At present, Pritesh has a full-time job in Dasna Jail and heads the project for reformation of prison inmates. He mentors convicts between 18-21 years of age. Pritesh’s life before prison was not easy, but he was an educated young man who wanted more from life. “I had done my B.A. from Azamgarh, Uttar Pradesh, and did post graduation from Delhi after which I got a job as a mechanic in Manesar. The plan was simple. Marry the woman I had fallen in love with and earn to sustain our family. I was about to get married to her before I went to jail,” said Pritesh. After he was released, Pritesh had to do a lot of pleading and got married to his woman on the day she was set to get married to another man.

For Govind Singh, aka Lucky, sooner or later he was bound to end up in prison because of the choices he had made. He was convicted for a half murder case and sent to a Gurgaon prison to serve time in 2005. Govind lived a difficult life with minimum means and a dysfunctional family. Lack of education and poverty led him to become a henchman.

“After being imprisoned in 2005, I was let out on bail in 2010, but returned to prison again until I was released in January 2016. The India Vision Foundation started its prison training programme in Gurgaon jail in 2014. For me, things changed once I enrolled in the training programmes. I continued classes in jail for two years until I was released in January 2016. I was never motivated to dream, but since now I had a means to earn a livelihood, I had every reason to change,” said Govind, a former inmate of Gurgaon Jail and project coordinator, prisoners’ training programme, IVF, Faridabad Jail.

Monica Dhawan, director of IVF, said, “We began working since 2012 in various prisons of Haryana in collaboration with the state police department and G4S company who helped us fund our programmes under their CSR initiatives. One of the major challenges that we come across is to be able to establish a level of trust among the prison inmates and motivate them to look beyond their lives in prison. So far, we have employed five former convicts as reformers in different jails. All of them are men. Even though both the genders face equal stigma in society after serving time in a prison, women tend to be victimised more and hence they prefer to change their identities.”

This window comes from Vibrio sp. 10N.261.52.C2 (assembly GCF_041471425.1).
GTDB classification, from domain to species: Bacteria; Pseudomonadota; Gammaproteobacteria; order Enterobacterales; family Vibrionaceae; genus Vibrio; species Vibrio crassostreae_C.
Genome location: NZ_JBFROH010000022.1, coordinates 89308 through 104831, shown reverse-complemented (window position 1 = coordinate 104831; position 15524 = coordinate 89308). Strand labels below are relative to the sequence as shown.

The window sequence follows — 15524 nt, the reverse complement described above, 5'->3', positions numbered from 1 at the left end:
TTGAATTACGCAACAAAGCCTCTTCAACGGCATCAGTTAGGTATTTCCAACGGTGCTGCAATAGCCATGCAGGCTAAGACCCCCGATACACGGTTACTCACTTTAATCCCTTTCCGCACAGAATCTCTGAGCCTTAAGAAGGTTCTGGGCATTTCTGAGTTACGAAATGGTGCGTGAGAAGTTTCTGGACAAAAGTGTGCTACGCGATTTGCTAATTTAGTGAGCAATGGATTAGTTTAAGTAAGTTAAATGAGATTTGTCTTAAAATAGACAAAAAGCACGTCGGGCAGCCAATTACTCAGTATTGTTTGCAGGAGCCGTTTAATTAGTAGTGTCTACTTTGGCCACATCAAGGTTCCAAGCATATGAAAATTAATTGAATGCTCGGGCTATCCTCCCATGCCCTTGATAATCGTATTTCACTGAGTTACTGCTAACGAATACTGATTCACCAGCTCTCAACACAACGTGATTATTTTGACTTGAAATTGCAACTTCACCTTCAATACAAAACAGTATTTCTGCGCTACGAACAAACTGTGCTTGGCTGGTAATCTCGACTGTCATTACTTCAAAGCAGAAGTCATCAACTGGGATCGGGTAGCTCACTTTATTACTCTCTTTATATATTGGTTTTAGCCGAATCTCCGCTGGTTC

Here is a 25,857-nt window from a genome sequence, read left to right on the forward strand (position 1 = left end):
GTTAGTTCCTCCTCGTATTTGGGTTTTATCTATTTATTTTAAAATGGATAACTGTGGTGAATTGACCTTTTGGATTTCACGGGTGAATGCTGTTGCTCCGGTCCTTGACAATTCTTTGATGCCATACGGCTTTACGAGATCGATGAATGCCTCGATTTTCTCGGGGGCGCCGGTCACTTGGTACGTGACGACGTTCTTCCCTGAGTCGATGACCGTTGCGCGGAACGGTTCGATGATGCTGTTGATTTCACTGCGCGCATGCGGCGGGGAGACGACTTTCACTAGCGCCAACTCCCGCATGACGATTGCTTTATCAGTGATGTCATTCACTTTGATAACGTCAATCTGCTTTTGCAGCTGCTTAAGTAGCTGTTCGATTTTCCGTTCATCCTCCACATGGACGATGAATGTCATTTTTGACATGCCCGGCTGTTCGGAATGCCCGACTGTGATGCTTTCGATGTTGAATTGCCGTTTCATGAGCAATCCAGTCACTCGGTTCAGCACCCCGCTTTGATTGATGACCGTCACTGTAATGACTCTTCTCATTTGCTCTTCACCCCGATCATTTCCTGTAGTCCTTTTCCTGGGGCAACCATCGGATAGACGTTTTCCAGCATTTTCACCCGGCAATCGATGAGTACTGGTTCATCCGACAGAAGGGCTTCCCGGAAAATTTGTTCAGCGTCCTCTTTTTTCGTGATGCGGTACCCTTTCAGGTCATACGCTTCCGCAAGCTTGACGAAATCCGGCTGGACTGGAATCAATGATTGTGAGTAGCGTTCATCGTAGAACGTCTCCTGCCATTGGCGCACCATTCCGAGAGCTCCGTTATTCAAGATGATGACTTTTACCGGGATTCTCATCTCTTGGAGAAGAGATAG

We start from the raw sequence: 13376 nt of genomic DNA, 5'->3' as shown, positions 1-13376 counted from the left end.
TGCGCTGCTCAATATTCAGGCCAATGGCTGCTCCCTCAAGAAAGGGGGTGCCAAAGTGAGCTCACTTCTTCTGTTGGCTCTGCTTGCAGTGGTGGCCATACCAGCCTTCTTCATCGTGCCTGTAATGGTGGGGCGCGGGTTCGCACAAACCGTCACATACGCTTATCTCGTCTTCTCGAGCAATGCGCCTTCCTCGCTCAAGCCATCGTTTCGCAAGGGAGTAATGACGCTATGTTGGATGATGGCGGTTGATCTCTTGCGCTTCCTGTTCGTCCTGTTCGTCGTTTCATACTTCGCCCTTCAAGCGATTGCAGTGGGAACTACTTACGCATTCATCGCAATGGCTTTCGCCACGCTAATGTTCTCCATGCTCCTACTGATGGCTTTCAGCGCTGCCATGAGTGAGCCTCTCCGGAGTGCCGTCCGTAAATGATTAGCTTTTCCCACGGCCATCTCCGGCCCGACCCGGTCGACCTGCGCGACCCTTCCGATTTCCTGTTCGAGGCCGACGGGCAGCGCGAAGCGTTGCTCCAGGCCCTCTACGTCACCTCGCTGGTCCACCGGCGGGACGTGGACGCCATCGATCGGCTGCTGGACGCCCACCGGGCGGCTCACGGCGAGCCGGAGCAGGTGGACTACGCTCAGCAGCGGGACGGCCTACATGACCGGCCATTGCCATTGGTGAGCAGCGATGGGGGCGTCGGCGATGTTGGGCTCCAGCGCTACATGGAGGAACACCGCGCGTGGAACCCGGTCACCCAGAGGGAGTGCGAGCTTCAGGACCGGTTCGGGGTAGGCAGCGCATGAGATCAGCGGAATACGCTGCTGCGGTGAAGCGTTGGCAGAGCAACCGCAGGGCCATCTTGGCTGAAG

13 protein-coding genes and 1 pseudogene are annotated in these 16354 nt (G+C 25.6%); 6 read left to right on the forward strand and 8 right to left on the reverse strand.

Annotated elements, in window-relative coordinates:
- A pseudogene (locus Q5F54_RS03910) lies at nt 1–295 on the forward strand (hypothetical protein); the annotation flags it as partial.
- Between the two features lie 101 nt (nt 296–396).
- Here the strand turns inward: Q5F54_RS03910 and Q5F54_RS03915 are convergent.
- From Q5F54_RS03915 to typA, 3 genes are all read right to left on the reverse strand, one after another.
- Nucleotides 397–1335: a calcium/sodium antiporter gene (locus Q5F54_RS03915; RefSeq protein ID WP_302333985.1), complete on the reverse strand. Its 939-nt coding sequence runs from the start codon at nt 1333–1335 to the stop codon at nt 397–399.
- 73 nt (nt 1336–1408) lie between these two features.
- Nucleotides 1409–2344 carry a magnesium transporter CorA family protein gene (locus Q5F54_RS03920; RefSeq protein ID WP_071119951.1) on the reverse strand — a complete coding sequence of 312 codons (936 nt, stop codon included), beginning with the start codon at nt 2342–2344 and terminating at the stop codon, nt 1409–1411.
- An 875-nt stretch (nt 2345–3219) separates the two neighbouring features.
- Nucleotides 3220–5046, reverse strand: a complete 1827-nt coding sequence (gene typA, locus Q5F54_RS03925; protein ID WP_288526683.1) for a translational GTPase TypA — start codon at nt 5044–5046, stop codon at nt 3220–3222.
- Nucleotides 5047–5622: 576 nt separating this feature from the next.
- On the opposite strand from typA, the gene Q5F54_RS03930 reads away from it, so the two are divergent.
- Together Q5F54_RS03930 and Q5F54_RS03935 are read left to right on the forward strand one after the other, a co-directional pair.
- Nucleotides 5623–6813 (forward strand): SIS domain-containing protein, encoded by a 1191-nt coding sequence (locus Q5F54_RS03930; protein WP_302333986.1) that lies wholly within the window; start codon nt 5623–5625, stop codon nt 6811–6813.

Deepak Sharma, Director General, Faridabad prison, said, “I want the people in the jail to realise that living the life of a criminal is not the only option they have. They have choices and they can start changing their world right from prison. No matter how much we try to motivate them, there will be at least 10% of inmates who don’t want to change. But for those who want a second chance at life, we are giving an opportunity.”

Even though IVF has managed to provide an opportunity for an alternative future to the prison inmates, to be able to provide large-scale employment post-release is still a challenge.

Dr Kiran Bedi, former IPS officer and the founder of IVF, said, “This is a subject where the state must intervene. The government will need to bring in a system where prison inmates who have served their time well in jail are given a way for employment on the basis of the skills they have learned inside. The stigma runs deep among the people. No doubt, we have a long way to go and other stakeholders, too, must participate to bring in bigger change. Our motive is to help a convict so that he never has to go back to prison.”